Queue Ben Franklin quote: Liberty, Security, neither, yada, yada, yada.

  2. Iamthe50percent says:

    Indeed, what of MacOS and even FreeBSD and Linux? Sure Linux is open source but have you ever read the source? Some source code is extremely murky.

    • pmorrisonfl says:

      > Some source code is extremely murky.

      True, but it’s even worse than that. The classic on this is Ken Thompson’s Turing Award speech, ‘Reflections on Trusting Trust’, http://cm.bell-labs.com/who/ken/trust.html

      The moral of his story: You can’t trust code that you did not totally create yourself.

      He thought ‘The act of breaking into a computer system has to have the same social stigma as breaking into a neighbor’s house.’

    • Stumps says:

      Re: Linux, just be careful which binary packages you allow and it’s *extremely* unlikely that you’ll run into tainted code like this. I can’t think of anything besides video drivers that would packaged this way so it’s a moot point.

      Also note that although the basis for OSX was BSD, Apple didn’t just build on top of a free-as-in-beer *nix implementation (BSD), they embraced and extended it. So it’s basically the same situation as the Windows rat’s nest. You won’t know what’s going on no matter how many assurances the vendor gives you.

      Bottom line is that if you care about this stuff (most don’t), stick with a BSD or Linux-based platform like FreeBSD or Ubuntu. Plus you get the benefit of a far superior kernel to Microsoft’s NT. Running Windows specific software is as simple as installing it into a virtual machine with the OS operating completely inside it.

      What’s interesting is that the age of proprietary software (the only place where exploits like this can fester) has been eroding everywhere except the corporate server room, where the most sensitive information is stored these days…

      • dsawy says:

        Weeeellll…. let’s be a little more clear about OS X’s origins.

        The upper levels of the OS smell, act and feel like BSD.

        The kernel is more a mash-up of Mach, NeXT OS and Apple-developed code.

        As for the best security in an OS that you can download and run: That would be OpenBSD:


        On all the “downloadable Unix” implementations, I have long preferred anything with a BSD flavor over Linux, mostly because the BSD development efforts appear to me to be more stable than Linux.

    • ben smith says:

      Nice try at shilling Microsoft F.U.D. as in “Yes Windows is insecure, but (ooh ooh look over here at this other thing) have you seen the Linux code, it’s murky. So windows is really okay then.” Not so.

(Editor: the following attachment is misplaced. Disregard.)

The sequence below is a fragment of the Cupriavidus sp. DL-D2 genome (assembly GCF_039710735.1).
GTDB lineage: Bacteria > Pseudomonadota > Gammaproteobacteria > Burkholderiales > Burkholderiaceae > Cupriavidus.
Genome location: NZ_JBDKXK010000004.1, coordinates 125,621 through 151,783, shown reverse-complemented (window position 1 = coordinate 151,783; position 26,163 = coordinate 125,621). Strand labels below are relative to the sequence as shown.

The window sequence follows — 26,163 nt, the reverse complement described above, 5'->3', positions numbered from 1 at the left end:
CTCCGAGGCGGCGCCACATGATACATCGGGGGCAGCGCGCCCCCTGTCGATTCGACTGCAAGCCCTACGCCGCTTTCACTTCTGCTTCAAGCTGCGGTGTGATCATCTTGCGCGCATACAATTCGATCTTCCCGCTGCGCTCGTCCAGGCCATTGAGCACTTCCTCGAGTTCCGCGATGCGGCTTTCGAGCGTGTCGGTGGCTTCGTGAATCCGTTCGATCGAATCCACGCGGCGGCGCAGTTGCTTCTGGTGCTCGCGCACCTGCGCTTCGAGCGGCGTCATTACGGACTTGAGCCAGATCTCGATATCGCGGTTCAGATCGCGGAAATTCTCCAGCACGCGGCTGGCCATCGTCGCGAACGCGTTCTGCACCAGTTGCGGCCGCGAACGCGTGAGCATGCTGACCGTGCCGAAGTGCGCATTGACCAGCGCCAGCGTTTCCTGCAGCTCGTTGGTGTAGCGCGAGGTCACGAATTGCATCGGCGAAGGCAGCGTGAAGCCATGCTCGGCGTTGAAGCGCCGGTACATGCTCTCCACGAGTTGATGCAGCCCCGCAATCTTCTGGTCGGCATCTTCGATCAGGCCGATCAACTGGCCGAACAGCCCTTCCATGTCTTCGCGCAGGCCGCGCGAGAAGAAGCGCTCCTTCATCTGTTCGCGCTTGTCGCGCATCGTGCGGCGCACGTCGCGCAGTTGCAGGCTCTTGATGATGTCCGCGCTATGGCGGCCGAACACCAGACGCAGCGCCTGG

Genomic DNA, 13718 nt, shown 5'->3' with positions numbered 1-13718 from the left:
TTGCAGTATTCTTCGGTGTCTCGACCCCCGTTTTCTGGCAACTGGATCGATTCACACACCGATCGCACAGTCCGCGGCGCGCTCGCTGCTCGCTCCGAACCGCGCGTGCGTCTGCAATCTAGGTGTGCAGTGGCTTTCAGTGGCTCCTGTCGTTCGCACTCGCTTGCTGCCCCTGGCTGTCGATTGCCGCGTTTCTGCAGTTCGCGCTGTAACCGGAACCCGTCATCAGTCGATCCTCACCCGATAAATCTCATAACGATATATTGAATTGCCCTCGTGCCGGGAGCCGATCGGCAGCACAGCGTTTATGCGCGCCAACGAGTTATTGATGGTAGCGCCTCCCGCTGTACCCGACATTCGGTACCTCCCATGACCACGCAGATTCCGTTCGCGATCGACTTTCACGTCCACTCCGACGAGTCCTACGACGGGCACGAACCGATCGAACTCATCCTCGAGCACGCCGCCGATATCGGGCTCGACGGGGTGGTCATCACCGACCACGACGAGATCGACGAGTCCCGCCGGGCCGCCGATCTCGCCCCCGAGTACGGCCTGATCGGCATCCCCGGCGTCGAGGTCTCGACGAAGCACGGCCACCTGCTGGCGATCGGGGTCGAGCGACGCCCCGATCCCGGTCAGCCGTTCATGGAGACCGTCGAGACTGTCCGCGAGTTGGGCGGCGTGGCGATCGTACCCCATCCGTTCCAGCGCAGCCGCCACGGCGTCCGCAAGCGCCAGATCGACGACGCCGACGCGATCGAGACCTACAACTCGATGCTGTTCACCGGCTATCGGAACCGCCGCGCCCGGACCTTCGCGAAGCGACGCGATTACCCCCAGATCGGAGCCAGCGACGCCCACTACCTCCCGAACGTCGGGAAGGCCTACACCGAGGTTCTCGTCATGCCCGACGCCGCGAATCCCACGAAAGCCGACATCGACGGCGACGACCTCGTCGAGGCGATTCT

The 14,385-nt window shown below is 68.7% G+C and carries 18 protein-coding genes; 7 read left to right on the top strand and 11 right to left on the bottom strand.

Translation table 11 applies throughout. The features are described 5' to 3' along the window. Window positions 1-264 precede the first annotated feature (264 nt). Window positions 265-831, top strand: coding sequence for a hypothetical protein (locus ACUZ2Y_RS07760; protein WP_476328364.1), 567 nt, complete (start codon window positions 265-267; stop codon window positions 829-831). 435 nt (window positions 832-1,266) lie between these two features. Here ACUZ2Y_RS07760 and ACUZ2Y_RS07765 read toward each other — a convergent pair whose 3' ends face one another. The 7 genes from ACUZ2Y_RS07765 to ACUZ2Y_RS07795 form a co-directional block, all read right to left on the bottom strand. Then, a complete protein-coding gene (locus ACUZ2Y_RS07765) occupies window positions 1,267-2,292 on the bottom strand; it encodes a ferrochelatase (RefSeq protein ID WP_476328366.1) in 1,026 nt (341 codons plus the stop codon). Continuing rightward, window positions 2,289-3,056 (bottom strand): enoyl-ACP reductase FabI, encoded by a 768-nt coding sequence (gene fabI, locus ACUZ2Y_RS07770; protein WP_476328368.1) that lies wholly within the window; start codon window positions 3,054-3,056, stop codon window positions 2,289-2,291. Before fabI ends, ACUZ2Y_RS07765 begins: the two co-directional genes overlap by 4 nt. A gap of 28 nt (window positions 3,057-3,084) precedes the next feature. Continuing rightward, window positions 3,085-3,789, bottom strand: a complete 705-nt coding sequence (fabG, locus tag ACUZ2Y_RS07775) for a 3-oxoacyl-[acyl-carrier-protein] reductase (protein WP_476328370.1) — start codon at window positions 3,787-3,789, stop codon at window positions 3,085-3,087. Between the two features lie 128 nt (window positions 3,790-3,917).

While neither you nor I are software developers, literally millions of people world wide are and have read the linux code, it’s published in books – in depth, it’s freely available for all to see, it’s dissected at college universities, and never have any of those actual experts shown an NSA or any other secret back-door built into linux.
      I hope you don’t feel better about using Windows. But there is hope, you can switch to Linux.

  3. stonedwino says:

    I find these revelations beyond disturbing…

  4. idaman says:

    Doesn’t anyone remember the scandal about the software on all US cell phones that exists below the OS and captures all SMS texts?



  5. AtlasRocked says:

    It’s so comforting to see so many people saying nothing has changed, it’s all ok, go back in your houses, close the drapes, and be still.

    The man who has risked a lifetime jail sentence, cut off from his family, and exiled himselft to tell you “No it’s not like it was” is a lunatic, pay him no mind.

  6. Biffah Bacon says:

    PROMIS software scandal during the Reagan administration. Multipronged effort to start big data collection across multiple databases in different computing environments, punish political opponents, place surveillance access into widely used court case management software and possibly other ends.

    This isn’t an Obama thing. Its the logical outcome of events that took place before and during Reagan’s presidency.

  7. rfk says:

    not just software. I was told a few years ago that it’s part of the In tel spec that a space is built in where code can run and not be detected by any means, and that’s the space where rootkits exploit.

  8. [...] Barry Ritholtz picked this up from Washington’s Blog and as part of his journey as a recovering Republican he’s republished this at his own blog…There certainly aren’t any longtime geeks who are surprised to read details of Microsoft putting in backdoors for the NSA. [...]

  9. ben smith says:

    While this is old news, and even if there is still a NSA back-door in current versions of Windows, I’d be more afraid of the front door that actually is Windows. Kind of makes the name “Windows” even more appropriate in terms of security doesn’t it?
    I’d also say that the back-door Steve Gibson found in Windows is now better understood in light of all the new NSA spying.